TCTI: Too Crazy To Ignore
Dave Ross
AP: 9355ee9c-401d-4c30-8605-8e482e6be83c
Europeans cannot fathom why, for example, we would eavesdrop on German Chancellor Angela Merkel, who is, after all, a friend. (AP Photo/Markus Schreiber, File)

Are we really turning off the bugs?

European officials, especially German officials, are very angry with us for tapping into their phones.

"If all the citizens in Europe believe that America is spying on every individual citizen, then I think that people do not love America anymore," said one German official.

They have threatened to un-love us - they cannot fathom why, for example, we would eavesdrop on Chancellor Angela Merkel, who is, after all, a friend.

Well, I doubt that we were doing it to learn juicy private tidbits. If we were after that we wouldn't waste our time with the Germans. We'd tap the Italians.

But why do it at all? Well, I think part of it might have been to find out what other, less-friendly eavesdroppers might have been learning. Because it turns out Angela Merkel, according to German Television, was in the habit of sending numerous text messages using an ordinary cell phone.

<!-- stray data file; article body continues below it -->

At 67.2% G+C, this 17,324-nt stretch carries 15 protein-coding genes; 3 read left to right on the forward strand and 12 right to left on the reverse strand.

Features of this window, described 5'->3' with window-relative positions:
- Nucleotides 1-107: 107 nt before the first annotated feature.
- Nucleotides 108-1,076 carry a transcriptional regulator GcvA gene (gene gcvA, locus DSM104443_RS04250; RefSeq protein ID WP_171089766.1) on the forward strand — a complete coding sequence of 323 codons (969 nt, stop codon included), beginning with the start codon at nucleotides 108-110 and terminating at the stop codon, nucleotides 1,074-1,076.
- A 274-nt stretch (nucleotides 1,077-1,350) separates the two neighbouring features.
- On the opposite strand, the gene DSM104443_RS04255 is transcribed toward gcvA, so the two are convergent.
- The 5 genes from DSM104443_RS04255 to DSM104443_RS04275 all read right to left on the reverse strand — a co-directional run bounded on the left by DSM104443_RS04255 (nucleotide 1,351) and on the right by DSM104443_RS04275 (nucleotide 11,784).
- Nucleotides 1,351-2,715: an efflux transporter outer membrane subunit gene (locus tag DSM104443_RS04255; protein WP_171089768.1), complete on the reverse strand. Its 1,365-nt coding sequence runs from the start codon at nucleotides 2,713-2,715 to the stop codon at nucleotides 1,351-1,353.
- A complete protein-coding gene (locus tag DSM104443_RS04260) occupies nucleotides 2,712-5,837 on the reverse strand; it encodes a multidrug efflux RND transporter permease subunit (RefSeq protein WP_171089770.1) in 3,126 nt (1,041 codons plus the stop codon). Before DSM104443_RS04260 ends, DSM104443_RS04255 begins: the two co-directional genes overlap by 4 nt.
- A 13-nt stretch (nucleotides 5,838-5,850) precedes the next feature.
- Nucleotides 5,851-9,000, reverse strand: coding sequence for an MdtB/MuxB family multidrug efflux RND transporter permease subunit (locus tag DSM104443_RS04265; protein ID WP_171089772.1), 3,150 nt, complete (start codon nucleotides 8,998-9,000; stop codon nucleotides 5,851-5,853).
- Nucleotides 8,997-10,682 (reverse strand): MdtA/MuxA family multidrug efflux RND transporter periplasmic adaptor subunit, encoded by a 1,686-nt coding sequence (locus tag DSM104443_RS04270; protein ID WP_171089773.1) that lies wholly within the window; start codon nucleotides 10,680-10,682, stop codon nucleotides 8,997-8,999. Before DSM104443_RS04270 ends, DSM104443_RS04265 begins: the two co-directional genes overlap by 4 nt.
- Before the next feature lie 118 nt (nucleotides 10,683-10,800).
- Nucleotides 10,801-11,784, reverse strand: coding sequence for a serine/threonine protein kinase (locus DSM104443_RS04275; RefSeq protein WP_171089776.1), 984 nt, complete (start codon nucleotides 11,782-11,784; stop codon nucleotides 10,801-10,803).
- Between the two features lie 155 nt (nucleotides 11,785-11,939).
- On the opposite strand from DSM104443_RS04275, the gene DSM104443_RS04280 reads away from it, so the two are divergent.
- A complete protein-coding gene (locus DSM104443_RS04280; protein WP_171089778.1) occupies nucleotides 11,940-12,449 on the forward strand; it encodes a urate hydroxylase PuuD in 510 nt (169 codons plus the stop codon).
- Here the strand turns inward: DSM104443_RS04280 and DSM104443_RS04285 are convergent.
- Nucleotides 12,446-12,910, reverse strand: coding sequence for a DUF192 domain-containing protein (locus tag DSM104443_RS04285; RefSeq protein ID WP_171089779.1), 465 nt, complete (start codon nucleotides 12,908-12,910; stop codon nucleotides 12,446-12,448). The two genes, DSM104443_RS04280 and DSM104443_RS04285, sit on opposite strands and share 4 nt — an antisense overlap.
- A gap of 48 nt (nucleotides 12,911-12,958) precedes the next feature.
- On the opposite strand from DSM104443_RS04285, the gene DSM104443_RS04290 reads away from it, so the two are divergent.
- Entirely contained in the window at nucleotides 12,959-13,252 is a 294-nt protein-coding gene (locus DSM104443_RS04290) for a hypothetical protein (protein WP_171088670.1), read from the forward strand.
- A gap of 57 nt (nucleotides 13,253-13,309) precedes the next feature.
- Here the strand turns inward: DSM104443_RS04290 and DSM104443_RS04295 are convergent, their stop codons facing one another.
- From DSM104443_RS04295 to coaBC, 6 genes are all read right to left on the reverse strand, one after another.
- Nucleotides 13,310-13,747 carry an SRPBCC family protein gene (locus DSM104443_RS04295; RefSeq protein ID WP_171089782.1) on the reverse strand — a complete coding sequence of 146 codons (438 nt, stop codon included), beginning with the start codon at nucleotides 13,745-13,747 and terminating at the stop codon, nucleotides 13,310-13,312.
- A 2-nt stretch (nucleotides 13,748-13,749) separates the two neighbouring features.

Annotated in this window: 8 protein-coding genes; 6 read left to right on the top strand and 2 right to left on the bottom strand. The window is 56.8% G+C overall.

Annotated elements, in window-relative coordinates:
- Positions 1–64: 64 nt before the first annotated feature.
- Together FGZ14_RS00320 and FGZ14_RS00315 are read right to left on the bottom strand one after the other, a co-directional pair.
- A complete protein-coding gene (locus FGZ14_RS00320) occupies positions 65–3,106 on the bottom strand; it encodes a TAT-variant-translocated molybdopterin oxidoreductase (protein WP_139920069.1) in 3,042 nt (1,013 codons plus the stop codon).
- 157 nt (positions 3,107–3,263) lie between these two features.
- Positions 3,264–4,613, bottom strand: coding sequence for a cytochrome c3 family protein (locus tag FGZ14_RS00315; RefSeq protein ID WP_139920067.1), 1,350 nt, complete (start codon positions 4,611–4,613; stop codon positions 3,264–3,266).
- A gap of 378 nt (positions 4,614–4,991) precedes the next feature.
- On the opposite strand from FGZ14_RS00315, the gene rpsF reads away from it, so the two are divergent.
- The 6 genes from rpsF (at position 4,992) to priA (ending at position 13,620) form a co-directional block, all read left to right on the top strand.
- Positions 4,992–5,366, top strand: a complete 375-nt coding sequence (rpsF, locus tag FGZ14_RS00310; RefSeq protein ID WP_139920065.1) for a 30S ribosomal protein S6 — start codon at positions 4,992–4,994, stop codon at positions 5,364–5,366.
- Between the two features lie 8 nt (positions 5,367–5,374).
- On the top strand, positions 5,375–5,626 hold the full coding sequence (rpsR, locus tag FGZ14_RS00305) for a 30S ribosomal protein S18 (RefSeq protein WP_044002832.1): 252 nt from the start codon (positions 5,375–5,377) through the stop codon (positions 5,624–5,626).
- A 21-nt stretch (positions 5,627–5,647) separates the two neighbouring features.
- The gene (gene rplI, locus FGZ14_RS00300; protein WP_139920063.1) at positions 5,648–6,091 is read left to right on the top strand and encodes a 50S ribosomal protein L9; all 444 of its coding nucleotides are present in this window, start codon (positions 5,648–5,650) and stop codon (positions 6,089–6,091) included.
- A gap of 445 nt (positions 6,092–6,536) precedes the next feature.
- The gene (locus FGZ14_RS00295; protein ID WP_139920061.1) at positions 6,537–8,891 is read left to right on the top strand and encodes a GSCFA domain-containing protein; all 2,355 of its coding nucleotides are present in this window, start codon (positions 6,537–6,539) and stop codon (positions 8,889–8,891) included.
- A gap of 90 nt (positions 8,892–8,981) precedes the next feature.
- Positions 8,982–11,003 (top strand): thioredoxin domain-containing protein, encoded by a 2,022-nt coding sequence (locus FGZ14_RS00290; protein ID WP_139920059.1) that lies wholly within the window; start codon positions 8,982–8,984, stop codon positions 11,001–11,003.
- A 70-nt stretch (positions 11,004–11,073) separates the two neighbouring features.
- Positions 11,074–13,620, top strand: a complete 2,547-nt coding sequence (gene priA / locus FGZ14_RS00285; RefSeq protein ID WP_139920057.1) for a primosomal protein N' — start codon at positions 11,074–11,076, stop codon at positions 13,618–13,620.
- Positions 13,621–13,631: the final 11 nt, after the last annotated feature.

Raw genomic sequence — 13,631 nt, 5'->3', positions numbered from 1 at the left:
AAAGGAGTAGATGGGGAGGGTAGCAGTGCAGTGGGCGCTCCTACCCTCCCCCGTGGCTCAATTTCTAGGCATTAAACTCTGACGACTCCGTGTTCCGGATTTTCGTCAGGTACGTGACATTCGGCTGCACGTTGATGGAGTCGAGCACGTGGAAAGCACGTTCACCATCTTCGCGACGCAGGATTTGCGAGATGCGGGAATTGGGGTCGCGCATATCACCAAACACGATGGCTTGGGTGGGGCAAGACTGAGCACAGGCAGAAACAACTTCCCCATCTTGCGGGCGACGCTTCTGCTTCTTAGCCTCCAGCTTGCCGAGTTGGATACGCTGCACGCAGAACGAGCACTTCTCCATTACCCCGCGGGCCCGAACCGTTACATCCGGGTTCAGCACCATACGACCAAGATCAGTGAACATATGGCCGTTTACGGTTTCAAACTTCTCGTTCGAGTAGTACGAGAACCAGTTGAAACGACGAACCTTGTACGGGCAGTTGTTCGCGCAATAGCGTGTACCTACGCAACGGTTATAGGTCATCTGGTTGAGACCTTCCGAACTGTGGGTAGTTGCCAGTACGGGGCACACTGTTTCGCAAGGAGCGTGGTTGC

"Her cell phone is a run-of-the-mill Nokia, that even lay-persons can crack with software available online," said one reporter.

Which means every time she sent a text, the bad guys could see it too. And my guess is the NSA wants to know what the bad guys are seeing.

Of course, now that it's out, the president will have to bend over backwards to promise we will never ever do this again.

But here's what he's got to be thinking: Suppose I turn off the bugs, and then a week or a month or a year later, I get a call at 3 a.m. that one of my embassies has been blown up?

Which is why I think, regardless of any public statement, we will keep on bugging even friendly countries - unless we're pretty darn sure that country is willing and able to thoroughly bug itself.

Dave Ross, KIRO Radio Morning News Anchor
Dave Ross hosts the Morning News on KIRO Radio weekdays from 5-9 a.m. Dave has won the national Edward R. Murrow Award for writing five times since he started at KIRO Radio in 1978.
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